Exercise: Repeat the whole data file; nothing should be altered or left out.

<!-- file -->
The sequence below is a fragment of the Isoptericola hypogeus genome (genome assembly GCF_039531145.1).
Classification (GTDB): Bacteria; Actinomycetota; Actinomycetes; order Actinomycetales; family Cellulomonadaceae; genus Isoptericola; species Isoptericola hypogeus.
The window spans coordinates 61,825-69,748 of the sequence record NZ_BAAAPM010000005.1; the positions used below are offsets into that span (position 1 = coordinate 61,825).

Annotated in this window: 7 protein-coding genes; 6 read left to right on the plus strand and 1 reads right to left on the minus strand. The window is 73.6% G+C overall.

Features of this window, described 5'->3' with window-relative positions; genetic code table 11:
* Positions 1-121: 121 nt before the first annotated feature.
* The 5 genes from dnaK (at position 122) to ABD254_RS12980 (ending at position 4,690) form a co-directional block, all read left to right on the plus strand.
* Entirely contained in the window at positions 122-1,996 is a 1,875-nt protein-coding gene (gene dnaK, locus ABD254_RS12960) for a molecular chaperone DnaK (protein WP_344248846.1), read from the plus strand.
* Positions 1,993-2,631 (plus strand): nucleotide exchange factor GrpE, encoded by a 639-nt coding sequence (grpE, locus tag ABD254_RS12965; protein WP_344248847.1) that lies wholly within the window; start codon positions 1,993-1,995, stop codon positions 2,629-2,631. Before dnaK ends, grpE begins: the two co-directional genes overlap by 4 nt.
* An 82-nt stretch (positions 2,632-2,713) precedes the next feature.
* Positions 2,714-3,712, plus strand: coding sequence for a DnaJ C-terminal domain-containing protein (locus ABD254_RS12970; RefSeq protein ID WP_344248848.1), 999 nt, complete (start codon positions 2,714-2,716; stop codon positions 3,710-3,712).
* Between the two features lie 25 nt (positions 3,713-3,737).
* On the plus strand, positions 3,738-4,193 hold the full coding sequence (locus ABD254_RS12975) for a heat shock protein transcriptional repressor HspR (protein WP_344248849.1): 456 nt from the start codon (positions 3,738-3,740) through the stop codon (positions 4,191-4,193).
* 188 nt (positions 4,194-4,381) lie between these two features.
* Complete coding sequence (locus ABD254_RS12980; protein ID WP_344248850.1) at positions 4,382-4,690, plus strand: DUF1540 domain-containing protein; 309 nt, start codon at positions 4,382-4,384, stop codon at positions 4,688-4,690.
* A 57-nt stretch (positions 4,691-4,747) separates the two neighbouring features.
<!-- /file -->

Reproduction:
The sequence below is a fragment of the Isoptericola hypogeus genome (genome assembly GCF_039531145.1).
Classification (GTDB): Bacteria; Actinomycetota; Actinomycetes; order Actinomycetales; family Cellulomonadaceae; genus Isoptericola; species Isoptericola hypogeus.
The window spans coordinates 61,825-69,748 of the sequence record NZ_BAAAPM010000005.1; the positions used below are offsets into that span (position 1 = coordinate 61,825).

Annotated in this window: 7 protein-coding genes; 6 read left to right on the plus strand and 1 reads right to left on the minus strand. The window is 73.6% G+C overall.

Features of this window, described 5'->3' with window-relative positions; genetic code table 11:
* Positions 1-121: 121 nt before the first annotated feature.
* The 5 genes from dnaK (at position 122) to ABD254_RS12980 (ending at position 4,690) form a co-directional block, all read left to right on the plus strand.
* Entirely contained in the window at positions 122-1,996 is a 1,875-nt protein-coding gene (gene dnaK, locus ABD254_RS12960) for a molecular chaperone DnaK (protein WP_344248846.1), read from the plus strand.
* Positions 1,993-2,631 (plus strand): nucleotide exchange factor GrpE, encoded by a 639-nt coding sequence (grpE, locus tag ABD254_RS12965; protein WP_344248847.1) that lies wholly within the window; start codon positions 1,993-1,995, stop codon positions 2,629-2,631. Before dnaK ends, grpE begins: the two co-directional genes overlap by 4 nt.
* An 82-nt stretch (positions 2,632-2,713) precedes the next feature.
* Positions 2,714-3,712, plus strand: coding sequence for a DnaJ C-terminal domain-containing protein (locus ABD254_RS12970; RefSeq protein ID WP_344248848.1), 999 nt, complete (start codon positions 2,714-2,716; stop codon positions 3,710-3,712).
* Between the two features lie 25 nt (positions 3,713-3,737).
* On the plus strand, positions 3,738-4,193 hold the full coding sequence (locus ABD254_RS12975) for a heat shock protein transcriptional repressor HspR (protein WP_344248849.1): 456 nt from the start codon (positions 3,738-3,740) through the stop codon (positions 4,191-4,193).
* 188 nt (positions 4,194-4,381) lie between these two features.
* Complete coding sequence (locus ABD254_RS12980; protein ID WP_344248850.1) at positions 4,382-4,690, plus strand: DUF1540 domain-containing protein; 309 nt, start codon at positions 4,382-4,384, stop codon at positions 4,688-4,690.
* A 57-nt stretch (positions 4,691-4,747) separates the two neighbouring features.